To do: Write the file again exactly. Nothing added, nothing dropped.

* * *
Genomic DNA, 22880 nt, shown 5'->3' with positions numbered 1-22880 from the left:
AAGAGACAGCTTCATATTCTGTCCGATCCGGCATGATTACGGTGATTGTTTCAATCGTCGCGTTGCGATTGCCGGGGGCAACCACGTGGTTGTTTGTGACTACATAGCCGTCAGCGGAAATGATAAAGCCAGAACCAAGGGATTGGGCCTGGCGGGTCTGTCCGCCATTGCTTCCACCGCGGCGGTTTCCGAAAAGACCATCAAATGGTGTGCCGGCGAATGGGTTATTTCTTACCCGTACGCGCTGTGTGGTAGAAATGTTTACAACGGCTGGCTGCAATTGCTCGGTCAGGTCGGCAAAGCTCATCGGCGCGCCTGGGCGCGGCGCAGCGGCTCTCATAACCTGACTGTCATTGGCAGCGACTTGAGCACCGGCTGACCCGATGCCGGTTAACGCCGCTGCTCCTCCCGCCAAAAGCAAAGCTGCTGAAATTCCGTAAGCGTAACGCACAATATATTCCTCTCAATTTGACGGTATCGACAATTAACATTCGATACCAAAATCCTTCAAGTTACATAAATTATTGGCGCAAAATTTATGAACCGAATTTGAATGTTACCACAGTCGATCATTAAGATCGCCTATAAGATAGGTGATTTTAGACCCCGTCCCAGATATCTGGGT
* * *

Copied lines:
Genomic DNA, 22880 nt, shown 5'->3' with positions numbered 1-22880 from the left:
AAGAGACAGCTTCATATTCTGTCCGATCCGGCATGATTACGGTGATTGTTTCAATCGTCGCGTTGCGATTGCCGGGGGCAACCACGTGGTTGTTTGTGACTACATAGCCGTCAGCGGAAATGATAAAGCCAGAACCAAGGGATTGGGCCTGGCGGGTCTGTCCGCCATTGCTTCCACCGCGGCGGTTTCCGAAAAGACCATCAAATGGTGTGCCGGCGAATGGGTTATTTCTTACCCGTACGCGCTGTGTGGTAGAAATGTTTACAACGGCTGGCTGCAATTGCTCGGTCAGGTCGGCAAAGCTCATCGGCGCGCCTGGGCGCGGCGCAGCGGCTCTCATAACCTGACTGTCATTGGCAGCGACTTGAGCACCGGCTGACCCGATGCCGGTTAACGCCGCTGCTCCTCCCGCCAAAAGCAAAGCTGCTGAAATTCCGTAAGCGTAACGCACAATATATTCCTCTCAATTTGACGGTATCGACAATTAACATTCGATACCAAAATCCTTCAAGTTACATAAATTATTGGCGCAAAATTTATGAACCGAATTTGAATGTTACCACAGTCGATCATTAAGATCGCCTATAAGATAGGTGATTTTAGACCCCGTCCCAGATATCTGGGT